Hamilton will discuss “Alcohol and the Developing Brain,” and Wrobel will talk about “Speeding up Cancer Imaging with Quantum Cascade Lasers.” The lecture is open to the public and lunch is provided.
Alcohol and the Developing Brain
Developmental alcohol exposure in humans can result in a wide range of deficits collectively referred to as Fetal Alcohol Spectrum Disorders (FASD). FASD-related impairments in cognition and learning persist into adulthood and are accompanied by structural changes in multiple brain regions including, but not limited to, the prefrontal cortex (PFC). Alteration in the inhibitory circuit of the PFC, most notably Parvalbumin+ (PV+) GABAergic interneurons may produce FASD-induced PFC behavioral deficits. PV+ cells both powerfully regulate the excitatory output of PFC pyramidal cells and also affect the patterns of neuronal activity. Therefore, the loss of even a small number of PV+ cells could potentially change and impair pyramidal neuron output and regional cortical function.
Here we measured the number of PV+ cells in adult PFC following a third-trimester equivalent alcohol exposure. We also assessed behavioral performance on the Passive Avoidance task. Further, we explored the therapeutic role of aerobic exercise. Exercise consistently has been shown to improve hippocampal function and plasticity in the alcohol-exposed brain, while its influence on the mPFC is much less established. A third-trimester equivalent alcohol exposure significantly reduced the number of PV+ cells and impaired acquisition of the Passive Avoidance task, regardless of exercise intervention. Overall, these data demonstrate the long-term, detrimental, influence of a third-trimester equivalent alcohol exposure on PFC anatomy and function and they indicate that voluntary exercise may not be a sufficient therapeutic intervention to combat FASD-induced deficits.
Gillian Hamilton biography
Gillian Hamilton earned her B.S. degree in psychology from Arizona State University in 2004. In the fall of 2012, she received her Ph.D. in psychology, with a concentration on behavioral neuroscience, from the University of Delaware under the supervision of Dr. Anna Klintsova. In July 2016, she was awarded a National Institutes of Health Ruth L. Kirschstein Postdoctoral Individual National Research Service Award. Hamilton’s research focuses on the long-lasting effects of fetal alcohol exposure on the brain. She is interested in cellular plasticity in the healthy brain versus the alcohol-exposed brain and the subsequent impact on behavior. Her hope is to further elucidate exactly how developmental alcohol exposure impacts the developing brain, resulting in life-long damage in order to develop more targeted interventions. Hamilton currently works as a Beckman Institute Postdoctoral Fellow under the mentorship of Justin S. Rhodes, a professor of psychology and a member of Beckman’s Cellular and Molecular Foundations of Intelligent Behavior Group.
Speeding up Cancer Imaging with Quantum Cascade Lasers
Histopathology, conducted by manual examination of microscopic structural morphology within stained tissue sections, is the gold standard for cancer diagnosis and therapy. Chemical imaging is a rapidly emerging field in which molecular information within samples can be used to predict biological function and recognize disease without the use of stains or manual identification. Infrared (IR) spectroscopic imaging is an emerging technique, especially in a high-definition (HD) format, that provides the spatial specificity of microscopy at magnifications used in pathology. IR absorption by tissue creates a strong signal where the spectrum at each pixel is a quantitative “fingerprint” of the molecular composition of the sample.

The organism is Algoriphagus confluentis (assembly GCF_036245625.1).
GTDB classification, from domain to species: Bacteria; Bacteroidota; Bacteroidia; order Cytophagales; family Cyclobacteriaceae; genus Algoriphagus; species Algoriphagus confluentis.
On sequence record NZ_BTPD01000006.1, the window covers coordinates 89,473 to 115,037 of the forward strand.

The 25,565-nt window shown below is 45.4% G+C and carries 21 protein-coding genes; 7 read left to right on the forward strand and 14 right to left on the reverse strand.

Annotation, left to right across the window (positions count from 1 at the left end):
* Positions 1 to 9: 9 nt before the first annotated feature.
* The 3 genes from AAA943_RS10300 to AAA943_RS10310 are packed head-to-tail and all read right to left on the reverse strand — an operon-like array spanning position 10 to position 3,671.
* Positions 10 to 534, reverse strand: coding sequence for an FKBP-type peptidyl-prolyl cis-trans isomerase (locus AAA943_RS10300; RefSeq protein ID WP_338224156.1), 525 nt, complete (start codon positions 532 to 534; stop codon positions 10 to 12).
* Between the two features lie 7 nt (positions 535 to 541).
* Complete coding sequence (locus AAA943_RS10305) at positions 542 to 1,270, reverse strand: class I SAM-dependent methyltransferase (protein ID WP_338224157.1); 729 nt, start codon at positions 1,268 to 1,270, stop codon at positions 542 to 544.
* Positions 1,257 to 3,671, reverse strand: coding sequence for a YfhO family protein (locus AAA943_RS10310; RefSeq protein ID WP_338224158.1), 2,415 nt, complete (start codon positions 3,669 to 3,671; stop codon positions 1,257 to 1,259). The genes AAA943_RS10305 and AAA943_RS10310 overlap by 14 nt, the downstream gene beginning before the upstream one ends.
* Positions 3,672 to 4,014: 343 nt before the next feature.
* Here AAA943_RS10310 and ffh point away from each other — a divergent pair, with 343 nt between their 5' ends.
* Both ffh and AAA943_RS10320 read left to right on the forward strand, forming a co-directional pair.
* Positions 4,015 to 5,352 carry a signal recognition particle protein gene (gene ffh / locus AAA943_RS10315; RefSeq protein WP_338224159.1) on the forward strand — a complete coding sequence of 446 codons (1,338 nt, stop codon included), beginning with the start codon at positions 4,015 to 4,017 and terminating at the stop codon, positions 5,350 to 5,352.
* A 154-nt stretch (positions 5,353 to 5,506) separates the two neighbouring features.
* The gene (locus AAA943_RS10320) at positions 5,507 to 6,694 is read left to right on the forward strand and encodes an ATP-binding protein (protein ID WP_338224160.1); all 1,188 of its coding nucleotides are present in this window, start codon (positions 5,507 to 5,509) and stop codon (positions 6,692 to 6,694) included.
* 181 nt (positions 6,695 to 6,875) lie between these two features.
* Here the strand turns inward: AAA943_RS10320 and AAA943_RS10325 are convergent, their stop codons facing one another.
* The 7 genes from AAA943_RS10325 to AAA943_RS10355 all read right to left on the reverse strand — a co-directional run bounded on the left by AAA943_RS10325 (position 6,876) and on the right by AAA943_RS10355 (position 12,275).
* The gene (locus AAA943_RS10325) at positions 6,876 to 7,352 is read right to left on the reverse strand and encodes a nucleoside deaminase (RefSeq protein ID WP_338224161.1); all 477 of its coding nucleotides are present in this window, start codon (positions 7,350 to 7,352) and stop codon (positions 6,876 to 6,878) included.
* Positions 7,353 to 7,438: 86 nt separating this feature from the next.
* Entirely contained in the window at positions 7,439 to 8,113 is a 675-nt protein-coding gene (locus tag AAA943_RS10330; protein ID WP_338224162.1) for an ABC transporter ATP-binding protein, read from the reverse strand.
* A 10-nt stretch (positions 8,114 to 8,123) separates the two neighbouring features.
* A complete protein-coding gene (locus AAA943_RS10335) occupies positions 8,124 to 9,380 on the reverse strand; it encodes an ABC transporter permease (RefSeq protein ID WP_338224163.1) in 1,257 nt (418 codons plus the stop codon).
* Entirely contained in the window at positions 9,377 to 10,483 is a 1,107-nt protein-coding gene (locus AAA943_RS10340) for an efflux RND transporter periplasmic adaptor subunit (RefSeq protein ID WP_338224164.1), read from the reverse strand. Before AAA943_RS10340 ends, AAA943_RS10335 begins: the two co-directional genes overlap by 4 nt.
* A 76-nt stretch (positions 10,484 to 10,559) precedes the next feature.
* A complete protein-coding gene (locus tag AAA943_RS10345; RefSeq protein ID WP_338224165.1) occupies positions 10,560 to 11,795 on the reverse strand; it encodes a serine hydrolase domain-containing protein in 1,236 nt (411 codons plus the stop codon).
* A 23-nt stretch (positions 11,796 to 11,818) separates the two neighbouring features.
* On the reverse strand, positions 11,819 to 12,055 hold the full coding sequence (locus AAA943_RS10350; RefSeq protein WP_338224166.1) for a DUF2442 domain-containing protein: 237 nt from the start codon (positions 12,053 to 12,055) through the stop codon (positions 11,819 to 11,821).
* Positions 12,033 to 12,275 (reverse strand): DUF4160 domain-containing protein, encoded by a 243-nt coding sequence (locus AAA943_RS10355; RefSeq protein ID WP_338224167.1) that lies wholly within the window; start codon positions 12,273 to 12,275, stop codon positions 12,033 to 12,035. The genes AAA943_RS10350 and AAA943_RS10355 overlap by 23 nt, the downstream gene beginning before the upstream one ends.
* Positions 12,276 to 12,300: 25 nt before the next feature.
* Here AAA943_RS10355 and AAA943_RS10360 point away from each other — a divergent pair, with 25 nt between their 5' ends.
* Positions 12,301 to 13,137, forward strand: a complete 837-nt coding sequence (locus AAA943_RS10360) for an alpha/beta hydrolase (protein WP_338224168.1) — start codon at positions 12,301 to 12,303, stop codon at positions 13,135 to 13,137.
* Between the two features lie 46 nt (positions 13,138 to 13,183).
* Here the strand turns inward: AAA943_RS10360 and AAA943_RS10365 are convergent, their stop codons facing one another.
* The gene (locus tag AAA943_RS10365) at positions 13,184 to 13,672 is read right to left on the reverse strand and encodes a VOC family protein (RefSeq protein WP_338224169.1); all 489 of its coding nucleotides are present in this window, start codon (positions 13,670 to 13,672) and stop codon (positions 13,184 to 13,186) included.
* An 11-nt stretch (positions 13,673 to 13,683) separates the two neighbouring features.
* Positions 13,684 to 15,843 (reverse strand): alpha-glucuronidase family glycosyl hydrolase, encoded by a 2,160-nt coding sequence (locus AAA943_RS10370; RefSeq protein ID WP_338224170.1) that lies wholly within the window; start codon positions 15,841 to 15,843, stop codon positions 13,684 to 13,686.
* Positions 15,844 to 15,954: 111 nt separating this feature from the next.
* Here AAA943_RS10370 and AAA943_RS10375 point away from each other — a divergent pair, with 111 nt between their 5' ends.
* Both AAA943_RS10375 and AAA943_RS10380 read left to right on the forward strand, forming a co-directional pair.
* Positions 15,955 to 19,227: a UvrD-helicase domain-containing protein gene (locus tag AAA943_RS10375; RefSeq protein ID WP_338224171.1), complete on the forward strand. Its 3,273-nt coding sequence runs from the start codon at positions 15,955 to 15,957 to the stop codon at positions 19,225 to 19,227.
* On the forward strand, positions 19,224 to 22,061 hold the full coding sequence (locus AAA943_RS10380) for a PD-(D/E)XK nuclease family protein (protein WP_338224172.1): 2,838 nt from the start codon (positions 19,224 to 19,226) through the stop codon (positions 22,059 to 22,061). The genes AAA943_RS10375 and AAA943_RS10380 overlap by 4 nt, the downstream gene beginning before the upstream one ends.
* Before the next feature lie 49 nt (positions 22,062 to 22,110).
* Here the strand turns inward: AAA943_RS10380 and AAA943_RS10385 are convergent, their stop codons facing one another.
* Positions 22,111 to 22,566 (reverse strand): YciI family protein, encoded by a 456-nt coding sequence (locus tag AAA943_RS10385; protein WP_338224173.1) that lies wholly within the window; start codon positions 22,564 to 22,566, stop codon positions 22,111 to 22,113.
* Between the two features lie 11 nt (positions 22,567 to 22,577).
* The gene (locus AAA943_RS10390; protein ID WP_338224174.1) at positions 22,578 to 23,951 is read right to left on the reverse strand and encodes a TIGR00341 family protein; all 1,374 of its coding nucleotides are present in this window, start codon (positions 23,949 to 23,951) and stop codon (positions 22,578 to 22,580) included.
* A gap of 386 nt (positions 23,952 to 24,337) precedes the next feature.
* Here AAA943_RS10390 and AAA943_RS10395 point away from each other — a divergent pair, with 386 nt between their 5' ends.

This information is a basis for advanced machine learning methods that can predict the histopathological status of the tissue. The traditional approach to spectroscopic analysis has been to record the entire spectrum at regular spatial intervals while illuminating the sample with a range of frequencies. The emergence of Quantum Cascade Lasers as light sources in IR may represent a fundamental shift in how we approach spectroscopic imaging: Rather than collecting full spectra that contain redundant information, measuring a few important spectral frequencies may enable significant gains in speed, throughput, signal to noise ratio, and/or image quality. Here, these gains are investigated using a prostate cancer histopathology model that can be potentially translated to the clinic as a screening tool.
Tomasz Wrobel biography
Throughout his research career, Tomasz P. Wrobel has been always involved in interdisciplinary studies in which different biological questions were tackled with novel techniques of chemical imaging. First, he focused on atherosclerosis and endothelium dysfunction during his Ph.D. studies at the Faculty of Chemistry, Jagiellonian University, Poland, and during his research assistant employment in Jagiellonian Centre for Experimental Therapeutics (JCET). Then he transitioned to a cancer-oriented environment at the Beckman Institute, which also includes collaboration between multiple research groups. In the near future, he wants to extend the scope of cancer studies to other cancer types. His ultimate goal is to create a personalized medicine approach using chemical imaging, which will be critical in clinical workflow. Wrobel currently works as a Beckman Institute Postdoctoral Fellow under the mentorship of Rohit Bhargava, a professor of bioengineering and a member of Beckman’s Bioimaging Science and Technology Group.